When You Take Beta Blockers Every Day, This Is What Happens To Your Sleep

If you have heart or circulatory conditions like arrhythmia, angina (chest pain), coronary artery disease, heart failure, or high blood pressure, you could be on beta blockers, a class of medications that works by blocking the release of stress hormones adrenaline and noradrenaline. They cause your heart to reduce its activity speed and strength which helps lower blood pressure. They also improve blood flow by helping to widen your arteries. 

Cold hands and feet, dizziness, weight gain, and fatigue are common side effects of beta blockers, also known as beta-adrenergic blocking agents, but did you know that they could be one of the things you didn't realize were ruining your sleep? Turns out, beta blockers were found to be related to unusual dreams, insomnia, and sleep disorders in a 2021 study published in the journal Hypertension. The study was actually researching the common idea that this type of heart medication could cause mental health concerns like depression in those who take them. 

"We found no indication of an association between beta-blocker use and depression ... However, sleep-related symptoms such as unusual dreams or insomnia did emerge during beta-blocker therapy for some patients," explained Dr. Reinhold Kreutz, a professor at the Berlin Institute of Health, Institute of Clinical Pharmacology and Toxicology and the study's supervising and corresponding author (via American Heart Association). 

How do beta blockers cause disruptions in sleep?

According to experts, there are a few things that happen with beta blockers that cause sleep disruptions. Firstly, this widely used class of medications lowers your melatonin levels. Melatonin is called a sleep hormone for a reason. Produced by your brain's pineal gland in response to darkness, melatonin helps synchronize circadian rhythms in your body — like your sleep-wake cycle. Higher levels of this hormone are associated with better sleep. 

"Sleep is regulated by two fundamental mechanisms — the circadian clock, which impacts the timing and organization of sleep, and by what we call the sleep homeostat, which is related to the amount of time you have been awake, meaning your brain needs to be awake for a certain period of time before it can get sleepy," explained the assistant director of the Wisconsin Institute for Sleep and Consciousness at the University of Wisconsin School of Medicine and Public Health in Madison, Stephanie Jones (via Everyday Health). Beta blockers affect both of these mechanisms, according to the expert. In fact, a 2012 study published in the journal Sleep found that three weeks of nightly melatonin supplementation improved sleep quality in patients with hypertension.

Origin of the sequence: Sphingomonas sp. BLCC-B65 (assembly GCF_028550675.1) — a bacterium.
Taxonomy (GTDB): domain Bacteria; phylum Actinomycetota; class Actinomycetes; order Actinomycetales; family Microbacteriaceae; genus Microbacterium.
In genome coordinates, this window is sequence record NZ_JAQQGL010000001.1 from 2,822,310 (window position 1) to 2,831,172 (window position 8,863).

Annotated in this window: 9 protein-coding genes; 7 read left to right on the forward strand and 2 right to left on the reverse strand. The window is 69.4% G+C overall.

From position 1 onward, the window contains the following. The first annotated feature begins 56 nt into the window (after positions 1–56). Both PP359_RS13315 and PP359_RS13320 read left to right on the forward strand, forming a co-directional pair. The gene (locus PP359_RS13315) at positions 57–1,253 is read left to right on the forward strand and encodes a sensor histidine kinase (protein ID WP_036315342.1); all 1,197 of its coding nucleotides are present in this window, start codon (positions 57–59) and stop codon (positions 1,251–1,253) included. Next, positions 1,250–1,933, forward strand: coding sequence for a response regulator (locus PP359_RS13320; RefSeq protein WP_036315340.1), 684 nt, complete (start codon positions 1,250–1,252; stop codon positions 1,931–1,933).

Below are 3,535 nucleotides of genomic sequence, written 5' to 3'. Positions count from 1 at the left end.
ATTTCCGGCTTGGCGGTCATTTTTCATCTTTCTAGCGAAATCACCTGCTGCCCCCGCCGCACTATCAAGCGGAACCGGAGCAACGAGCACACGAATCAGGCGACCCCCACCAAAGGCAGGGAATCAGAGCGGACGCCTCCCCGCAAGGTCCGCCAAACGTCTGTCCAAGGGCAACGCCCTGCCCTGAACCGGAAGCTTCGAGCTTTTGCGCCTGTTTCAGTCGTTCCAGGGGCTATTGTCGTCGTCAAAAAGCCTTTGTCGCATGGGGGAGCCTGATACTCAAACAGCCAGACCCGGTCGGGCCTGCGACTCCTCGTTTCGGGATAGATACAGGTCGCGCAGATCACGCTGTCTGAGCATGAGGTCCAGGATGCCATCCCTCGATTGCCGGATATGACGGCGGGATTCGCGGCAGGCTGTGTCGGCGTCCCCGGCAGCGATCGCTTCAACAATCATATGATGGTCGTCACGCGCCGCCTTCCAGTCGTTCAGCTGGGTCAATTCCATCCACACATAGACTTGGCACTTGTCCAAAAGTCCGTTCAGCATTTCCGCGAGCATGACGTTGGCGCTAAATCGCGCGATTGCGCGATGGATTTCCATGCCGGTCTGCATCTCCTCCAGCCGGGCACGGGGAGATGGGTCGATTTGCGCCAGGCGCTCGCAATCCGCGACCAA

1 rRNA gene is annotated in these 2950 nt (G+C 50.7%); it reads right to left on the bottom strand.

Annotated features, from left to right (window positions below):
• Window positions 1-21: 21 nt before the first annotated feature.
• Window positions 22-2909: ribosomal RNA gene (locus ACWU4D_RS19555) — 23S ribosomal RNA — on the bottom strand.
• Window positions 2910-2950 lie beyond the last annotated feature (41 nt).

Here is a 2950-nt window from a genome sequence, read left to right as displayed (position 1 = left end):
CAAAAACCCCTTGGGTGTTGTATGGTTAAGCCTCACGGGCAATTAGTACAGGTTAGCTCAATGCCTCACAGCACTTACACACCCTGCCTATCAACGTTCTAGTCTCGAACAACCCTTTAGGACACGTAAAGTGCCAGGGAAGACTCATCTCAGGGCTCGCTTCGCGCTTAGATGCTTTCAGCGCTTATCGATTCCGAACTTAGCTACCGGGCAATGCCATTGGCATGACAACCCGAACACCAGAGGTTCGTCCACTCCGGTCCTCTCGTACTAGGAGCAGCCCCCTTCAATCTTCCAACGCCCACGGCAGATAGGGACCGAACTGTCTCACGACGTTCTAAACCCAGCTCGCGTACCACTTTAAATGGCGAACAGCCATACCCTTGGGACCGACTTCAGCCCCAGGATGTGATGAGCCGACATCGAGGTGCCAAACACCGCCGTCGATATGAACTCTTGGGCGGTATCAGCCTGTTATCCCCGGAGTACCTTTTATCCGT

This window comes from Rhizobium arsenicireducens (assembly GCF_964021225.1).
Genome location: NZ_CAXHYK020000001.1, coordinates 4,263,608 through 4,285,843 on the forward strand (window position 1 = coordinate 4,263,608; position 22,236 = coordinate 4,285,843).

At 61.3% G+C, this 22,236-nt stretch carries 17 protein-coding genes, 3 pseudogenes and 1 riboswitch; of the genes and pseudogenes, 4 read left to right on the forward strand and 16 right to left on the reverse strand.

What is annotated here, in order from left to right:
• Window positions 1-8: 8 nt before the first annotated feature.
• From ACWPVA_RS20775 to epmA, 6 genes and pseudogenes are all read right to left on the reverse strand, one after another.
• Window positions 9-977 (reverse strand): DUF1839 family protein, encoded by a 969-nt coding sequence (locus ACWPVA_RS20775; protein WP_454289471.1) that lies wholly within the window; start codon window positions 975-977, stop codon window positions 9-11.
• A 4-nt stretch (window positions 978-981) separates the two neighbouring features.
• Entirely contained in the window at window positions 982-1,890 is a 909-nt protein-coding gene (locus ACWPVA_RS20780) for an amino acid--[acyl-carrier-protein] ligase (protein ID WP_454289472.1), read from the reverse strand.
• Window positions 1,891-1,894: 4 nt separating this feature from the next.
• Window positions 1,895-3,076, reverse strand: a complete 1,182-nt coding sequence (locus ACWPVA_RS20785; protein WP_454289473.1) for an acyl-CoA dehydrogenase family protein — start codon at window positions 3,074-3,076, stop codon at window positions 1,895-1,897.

It is unclear how exactly beta blockers trigger nightmares in people, but a 2021 study published in the journal Medicina seemed to link changes in REM sleep time with this particular nighttime side effect of the medication. Nightmares typically occur during REM sleep, when more time is spent in this stage of sleep. Sleep disruptions or insomnia caused by low melatonin levels could lead to nightmares too. 

How to handle sleep disturbances caused by beta blockers

It goes without saying that you shouldn't stop taking your tablets without consulting your doctor, even if sleep disruption becomes a part of your life. Your heart health is just as important as anything else. Plus, your body gets used to functioning with the medication, so abruptly stopping beta blockers can lead to palpitations, return of chest pain, or an increase in blood pressure.

However, it is definitely important to discuss your sleep concerns with your healthcare provider. Sometimes, it might be a simple case of putting you on a different drug to fix the problem, explained associate professor of neurology at Duke University School of Medicine in Durham, North Carolina, Dr. Andrew Spector, to Everyday Health. "Beta-blockers can disrupt sleep, but only certain beta-blockers tend to do it and it has to do with how well that particular beta-blocker crosses the blood-brain barrier. Metoprolol, propranolol, and atenolol tend to be more problematic than, say, labetalol."

Simply put, do your own research and be your own advocate, but also listen to the advice of your healthcare provider before choosing a different route that will prioritize your sleep as well. What you practice as sleep hygiene matters too. A lot happens to your body when you switch off from technology, draw a warm bath before bed, or simply engage in journaling or meditation to shed anxious thoughts. Taking a holistic approach to your sleep troubles can be effective.